Category: News and Events

Dr. Pui Kwok elected to World Academy of Sciences

Dr. Pui Kwok has been elected to the World Academy of Sciences (TWAS) for the advancement of scientific in developing countries, a UNESCO (United Nations Educational, Scientific and Cultural Organization) honor society that is like the US National Academy of Science for the developing countries.  Dr. Kwok will be inducted in 2022.  TWAS has approximately 1,300 Fellows, of which 84% are from developing countries and the other have done work of impact on the developing countries.


Read more about TWAS here


Remembering John F. Murray, MD

It is with great sadness that we share the news that John F. Murray, Professor of Medicine emeritus, has passed away.Dr. Murray was tirelessly dedicated to what was then called San Francisco General Hospital (now, Zuckerberg San Francisco General Hospital & Trauma Center), where he was chief of pulmonology from 1966 until 1989.

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Researcher of the Month: Natalia Jura, PhD

Natalia Jura, PhD, is focused on how cells transmit signals via protein molecules on their surface to elucidate what goes wrong in cellular communication with cancer. “We are using cryogenic electron microscopy to tackle the structure of a class of these proteins called Receptor Tyrosine Kinases. These are the first studies that will allow us to look at these molecules as a whole piece, understand their architecture, and see how mutations change them.”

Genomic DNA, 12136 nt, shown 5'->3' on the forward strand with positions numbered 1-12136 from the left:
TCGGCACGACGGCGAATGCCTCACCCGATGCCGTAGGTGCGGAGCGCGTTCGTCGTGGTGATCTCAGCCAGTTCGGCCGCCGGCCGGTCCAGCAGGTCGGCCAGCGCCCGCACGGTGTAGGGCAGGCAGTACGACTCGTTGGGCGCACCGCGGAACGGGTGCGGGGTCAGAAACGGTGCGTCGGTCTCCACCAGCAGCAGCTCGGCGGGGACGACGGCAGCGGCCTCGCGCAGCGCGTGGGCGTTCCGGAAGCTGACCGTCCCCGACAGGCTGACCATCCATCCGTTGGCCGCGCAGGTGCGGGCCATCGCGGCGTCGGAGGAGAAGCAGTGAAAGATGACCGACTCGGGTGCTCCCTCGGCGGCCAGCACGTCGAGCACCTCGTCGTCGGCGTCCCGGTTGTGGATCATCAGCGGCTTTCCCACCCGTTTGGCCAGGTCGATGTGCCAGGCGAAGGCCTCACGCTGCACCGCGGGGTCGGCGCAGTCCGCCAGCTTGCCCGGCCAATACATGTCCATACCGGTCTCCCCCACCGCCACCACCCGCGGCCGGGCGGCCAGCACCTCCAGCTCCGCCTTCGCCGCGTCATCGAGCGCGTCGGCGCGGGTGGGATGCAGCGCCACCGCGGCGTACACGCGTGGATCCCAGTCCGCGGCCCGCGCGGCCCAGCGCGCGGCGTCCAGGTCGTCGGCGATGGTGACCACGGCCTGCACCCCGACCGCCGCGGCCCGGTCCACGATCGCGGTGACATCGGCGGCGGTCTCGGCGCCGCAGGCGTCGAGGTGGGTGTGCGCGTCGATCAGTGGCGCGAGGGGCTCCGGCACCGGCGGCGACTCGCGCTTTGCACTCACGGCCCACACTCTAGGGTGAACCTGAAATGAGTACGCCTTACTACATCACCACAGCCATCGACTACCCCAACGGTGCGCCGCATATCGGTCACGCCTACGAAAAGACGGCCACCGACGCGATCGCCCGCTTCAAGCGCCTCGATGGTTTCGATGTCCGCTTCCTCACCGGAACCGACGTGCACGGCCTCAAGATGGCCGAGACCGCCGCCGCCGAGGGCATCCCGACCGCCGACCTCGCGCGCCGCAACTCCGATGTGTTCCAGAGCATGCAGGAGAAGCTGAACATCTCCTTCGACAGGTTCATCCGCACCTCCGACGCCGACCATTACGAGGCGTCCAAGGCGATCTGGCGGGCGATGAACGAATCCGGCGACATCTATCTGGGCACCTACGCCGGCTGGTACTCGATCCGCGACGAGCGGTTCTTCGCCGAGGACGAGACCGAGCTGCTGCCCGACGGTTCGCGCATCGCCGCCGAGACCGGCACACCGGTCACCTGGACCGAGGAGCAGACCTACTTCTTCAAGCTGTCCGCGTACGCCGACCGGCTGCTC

Read the Interview.

$13 Million Grant to Probe the Genome of Heart Cells

The genome of human cells looks a lot like a tangled ball of yarn, with tightly wound clumps from which myriad loose strands escape and loop out. But there is order to this tangle, and growing evidence that the genome’s 3D architecture influences the activity of its genes.

Understanding the rules that control gene activity has been the object of a long collaboration between Gladstone Investigators Deepak Srivastava, Benoit Bruneau, Katherine Pollard, Bruce Conklin, and Nevan Krogan, and their UC San Francisco (UCSF) partner Brian Black. Together, they have already found many key regulators of gene activity in the heart.

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Understanding the Language of Cells: A Look Inside the Jura Lab

The biochemists and structural biologists in the Jura Lab, which is affiliated with the Cardiovascular Research Institute (CVRI) and the UCSF Department of Cellular and Molecular Pharmacology, seek to understand what regulates how cells compute signals received from other cells or the environment to control cell growth and survival.

The lab, led by Natalia Jura, PhD, looks at how cells grow when they are healthy, and what goes wrong in diseases, such as cancer or neurodegenerative disorders. Signaling requires precise function of proteins, which often rely on phosphorylation/dephosphorylated cycle, a controlled process of addition and loss of a phosphate component. This cycle is orchestrated by enzymes called kinases that put on the phosphates and phosphatases that remove these modifications. “These are key enzymes that keep our tissues healthy,” said Jura. “Something happens to them – they change their protein structure due to a mutation, get abnormally activated or silenced, and then precise control of signaling pathways is gone. This then leads to disease because core functions of the cell, including decisions to survive, migrate, or die, are out of balance.”